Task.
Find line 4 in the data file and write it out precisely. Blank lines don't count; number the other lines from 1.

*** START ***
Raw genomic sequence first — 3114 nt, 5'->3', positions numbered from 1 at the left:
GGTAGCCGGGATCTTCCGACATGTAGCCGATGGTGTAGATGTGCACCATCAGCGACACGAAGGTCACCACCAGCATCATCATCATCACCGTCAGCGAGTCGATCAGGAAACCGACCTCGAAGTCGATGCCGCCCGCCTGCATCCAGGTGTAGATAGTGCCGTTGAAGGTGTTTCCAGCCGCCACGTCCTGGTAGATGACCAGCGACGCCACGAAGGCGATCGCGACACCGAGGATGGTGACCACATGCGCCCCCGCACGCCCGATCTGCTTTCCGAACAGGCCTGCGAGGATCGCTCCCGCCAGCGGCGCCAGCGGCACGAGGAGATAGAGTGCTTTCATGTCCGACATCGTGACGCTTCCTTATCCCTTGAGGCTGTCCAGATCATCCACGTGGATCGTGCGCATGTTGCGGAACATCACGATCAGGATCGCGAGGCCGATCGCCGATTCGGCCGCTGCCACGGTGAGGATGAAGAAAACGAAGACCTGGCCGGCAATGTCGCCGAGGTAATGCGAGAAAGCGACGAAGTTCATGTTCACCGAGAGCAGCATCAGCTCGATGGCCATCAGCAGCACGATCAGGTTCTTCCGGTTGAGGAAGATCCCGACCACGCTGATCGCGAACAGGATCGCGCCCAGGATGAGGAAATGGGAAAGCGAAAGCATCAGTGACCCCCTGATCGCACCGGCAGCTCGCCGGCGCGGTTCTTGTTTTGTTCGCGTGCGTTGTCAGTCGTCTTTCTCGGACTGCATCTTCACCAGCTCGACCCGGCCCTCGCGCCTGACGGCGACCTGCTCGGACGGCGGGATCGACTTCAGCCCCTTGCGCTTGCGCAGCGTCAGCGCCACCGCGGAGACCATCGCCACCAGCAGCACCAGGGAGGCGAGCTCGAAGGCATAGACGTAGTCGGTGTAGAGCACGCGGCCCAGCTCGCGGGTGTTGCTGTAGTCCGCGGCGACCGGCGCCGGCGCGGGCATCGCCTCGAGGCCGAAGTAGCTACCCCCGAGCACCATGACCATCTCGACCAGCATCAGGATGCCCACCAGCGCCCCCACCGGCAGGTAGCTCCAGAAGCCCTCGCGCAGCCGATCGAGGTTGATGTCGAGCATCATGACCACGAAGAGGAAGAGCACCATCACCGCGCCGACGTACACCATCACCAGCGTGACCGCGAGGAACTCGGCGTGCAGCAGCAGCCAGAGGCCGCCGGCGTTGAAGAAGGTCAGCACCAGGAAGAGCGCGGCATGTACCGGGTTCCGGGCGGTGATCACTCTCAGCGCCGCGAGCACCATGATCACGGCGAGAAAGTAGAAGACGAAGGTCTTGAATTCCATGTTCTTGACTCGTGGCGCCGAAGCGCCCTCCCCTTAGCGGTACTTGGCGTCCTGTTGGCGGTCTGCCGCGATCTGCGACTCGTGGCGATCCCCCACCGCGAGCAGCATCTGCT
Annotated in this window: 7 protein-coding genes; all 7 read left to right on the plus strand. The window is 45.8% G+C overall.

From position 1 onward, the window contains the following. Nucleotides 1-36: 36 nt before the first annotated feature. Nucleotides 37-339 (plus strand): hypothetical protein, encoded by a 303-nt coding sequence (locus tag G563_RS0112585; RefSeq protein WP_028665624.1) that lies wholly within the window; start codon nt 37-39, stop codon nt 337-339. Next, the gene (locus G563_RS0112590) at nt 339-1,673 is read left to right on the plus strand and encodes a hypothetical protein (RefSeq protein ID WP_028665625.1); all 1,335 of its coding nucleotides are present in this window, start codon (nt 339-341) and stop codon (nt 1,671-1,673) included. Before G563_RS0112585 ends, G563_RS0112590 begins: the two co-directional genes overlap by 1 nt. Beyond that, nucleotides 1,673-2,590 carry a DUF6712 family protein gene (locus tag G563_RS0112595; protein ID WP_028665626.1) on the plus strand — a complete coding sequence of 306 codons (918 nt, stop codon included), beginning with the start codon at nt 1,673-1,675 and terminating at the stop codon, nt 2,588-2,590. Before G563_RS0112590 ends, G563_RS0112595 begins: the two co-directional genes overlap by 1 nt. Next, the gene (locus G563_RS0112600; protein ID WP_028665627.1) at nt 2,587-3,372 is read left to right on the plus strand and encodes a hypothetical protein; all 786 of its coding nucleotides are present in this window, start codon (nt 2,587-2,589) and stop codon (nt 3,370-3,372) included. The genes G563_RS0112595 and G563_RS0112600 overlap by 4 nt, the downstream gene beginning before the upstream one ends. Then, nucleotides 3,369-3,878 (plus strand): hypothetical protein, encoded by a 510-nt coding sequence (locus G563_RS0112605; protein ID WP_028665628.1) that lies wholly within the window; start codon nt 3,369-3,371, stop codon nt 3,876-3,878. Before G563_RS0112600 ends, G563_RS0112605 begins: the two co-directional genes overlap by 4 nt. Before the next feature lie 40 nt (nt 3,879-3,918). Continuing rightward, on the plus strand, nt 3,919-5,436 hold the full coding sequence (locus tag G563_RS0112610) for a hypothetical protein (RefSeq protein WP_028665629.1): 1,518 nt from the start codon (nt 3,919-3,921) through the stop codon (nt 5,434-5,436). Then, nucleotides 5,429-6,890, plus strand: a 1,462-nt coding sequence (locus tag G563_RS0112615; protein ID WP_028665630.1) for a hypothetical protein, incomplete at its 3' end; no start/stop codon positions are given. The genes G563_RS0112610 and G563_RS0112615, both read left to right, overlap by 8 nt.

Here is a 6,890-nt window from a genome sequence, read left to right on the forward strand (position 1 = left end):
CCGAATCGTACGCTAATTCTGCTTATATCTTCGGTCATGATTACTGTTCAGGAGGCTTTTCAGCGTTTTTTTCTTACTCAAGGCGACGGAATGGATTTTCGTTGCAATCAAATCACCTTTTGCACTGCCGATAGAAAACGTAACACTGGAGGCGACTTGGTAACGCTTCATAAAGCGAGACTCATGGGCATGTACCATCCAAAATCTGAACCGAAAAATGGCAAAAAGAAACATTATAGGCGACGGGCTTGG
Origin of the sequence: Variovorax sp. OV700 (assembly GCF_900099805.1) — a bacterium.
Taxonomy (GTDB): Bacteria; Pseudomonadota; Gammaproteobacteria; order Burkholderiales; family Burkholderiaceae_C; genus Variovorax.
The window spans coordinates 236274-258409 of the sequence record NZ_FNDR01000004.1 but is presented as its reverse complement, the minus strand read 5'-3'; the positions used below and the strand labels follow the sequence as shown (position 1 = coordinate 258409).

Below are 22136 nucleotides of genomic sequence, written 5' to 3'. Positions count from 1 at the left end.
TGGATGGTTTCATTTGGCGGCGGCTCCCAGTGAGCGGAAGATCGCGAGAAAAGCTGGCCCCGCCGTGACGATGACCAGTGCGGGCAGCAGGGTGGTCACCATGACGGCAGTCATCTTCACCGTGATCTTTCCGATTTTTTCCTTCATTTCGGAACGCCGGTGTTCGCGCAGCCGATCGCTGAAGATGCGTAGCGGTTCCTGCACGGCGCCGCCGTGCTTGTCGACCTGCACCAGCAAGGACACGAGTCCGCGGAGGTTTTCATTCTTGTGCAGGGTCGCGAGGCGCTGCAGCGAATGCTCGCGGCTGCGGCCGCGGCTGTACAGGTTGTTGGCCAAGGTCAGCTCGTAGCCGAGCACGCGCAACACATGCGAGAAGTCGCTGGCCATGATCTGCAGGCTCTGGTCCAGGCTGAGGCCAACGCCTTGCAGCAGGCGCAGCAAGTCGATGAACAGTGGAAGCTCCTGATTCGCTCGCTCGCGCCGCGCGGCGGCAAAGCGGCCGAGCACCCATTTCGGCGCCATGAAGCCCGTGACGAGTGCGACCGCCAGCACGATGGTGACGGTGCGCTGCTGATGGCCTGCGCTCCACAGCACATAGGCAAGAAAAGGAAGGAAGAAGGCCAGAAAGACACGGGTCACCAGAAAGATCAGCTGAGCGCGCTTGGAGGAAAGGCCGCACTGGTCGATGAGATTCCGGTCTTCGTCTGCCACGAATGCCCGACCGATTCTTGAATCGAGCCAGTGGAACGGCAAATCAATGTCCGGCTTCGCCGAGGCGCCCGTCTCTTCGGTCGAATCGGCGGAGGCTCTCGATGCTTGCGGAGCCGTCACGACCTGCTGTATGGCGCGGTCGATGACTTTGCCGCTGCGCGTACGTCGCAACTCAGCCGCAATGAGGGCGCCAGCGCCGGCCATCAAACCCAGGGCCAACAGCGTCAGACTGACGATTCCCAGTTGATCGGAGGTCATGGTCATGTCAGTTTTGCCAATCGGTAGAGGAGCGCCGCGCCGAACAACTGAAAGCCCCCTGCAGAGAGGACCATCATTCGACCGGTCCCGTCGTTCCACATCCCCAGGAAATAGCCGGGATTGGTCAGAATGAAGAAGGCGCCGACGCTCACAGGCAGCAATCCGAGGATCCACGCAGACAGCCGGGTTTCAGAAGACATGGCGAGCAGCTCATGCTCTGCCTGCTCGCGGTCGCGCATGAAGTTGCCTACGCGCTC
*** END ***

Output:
From position 1 onward, the window contains the following. Nucleotides 1-36: 36 nt before the first annotated feature. Nucleotides 37-339 (plus strand): hypothetical protein, encoded by a 303-nt coding sequence (locus tag G563_RS0112585; RefSeq protein WP_028665624.1) that lies wholly within the window; start codon nt 37-39, stop codon nt 337-339. Next, the gene (locus G563_RS0112590) at nt 339-1,673 is read left to right on the plus strand and encodes a hypothetical protein (RefSeq protein ID WP_028665625.1); all 1,335 of its coding nucleotides are present in this window, start codon (nt 339-341) and stop codon (nt 1,671-1,673) included. Before G563_RS0112585 ends, G563_RS0112590 begins: the two co-directional genes overlap by 1 nt. Beyond that, nucleotides 1,673-2,590 carry a DUF6712 family protein gene (locus tag G563_RS0112595; protein ID WP_028665626.1) on the plus strand — a complete coding sequence of 306 codons (918 nt, stop codon included), beginning with the start codon at nt 1,673-1,675 and terminating at the stop codon, nt 2,588-2,590. Before G563_RS0112590 ends, G563_RS0112595 begins: the two co-directional genes overlap by 1 nt. Next, the gene (locus G563_RS0112600; protein ID WP_028665627.1) at nt 2,587-3,372 is read left to right on the plus strand and encodes a hypothetical protein; all 786 of its coding nucleotides are present in this window, start codon (nt 2,587-2,589) and stop codon (nt 3,370-3,372) included. The genes G563_RS0112595 and G563_RS0112600 overlap by 4 nt, the downstream gene beginning before the upstream one ends. Then, nucleotides 3,369-3,878 (plus strand): hypothetical protein, encoded by a 510-nt coding sequence (locus G563_RS0112605; protein ID WP_028665628.1) that lies wholly within the window; start codon nt 3,369-3,371, stop codon nt 3,876-3,878. Before G563_RS0112600 ends, G563_RS0112605 begins: the two co-directional genes overlap by 4 nt. Before the next feature lie 40 nt (nt 3,879-3,918). Continuing rightward, on the plus strand, nt 3,919-5,436 hold the full coding sequence (locus tag G563_RS0112610) for a hypothetical protein (RefSeq protein WP_028665629.1): 1,518 nt from the start codon (nt 3,919-3,921) through the stop codon (nt 5,434-5,436). Then, nucleotides 5,429-6,890, plus strand: a 1,462-nt coding sequence (locus tag G563_RS0112615; protein ID WP_028665630.1) for a hypothetical protein, incomplete at its 3' end; no start/stop codon positions are given. The genes G563_RS0112610 and G563_RS0112615, both read left to right, overlap by 8 nt.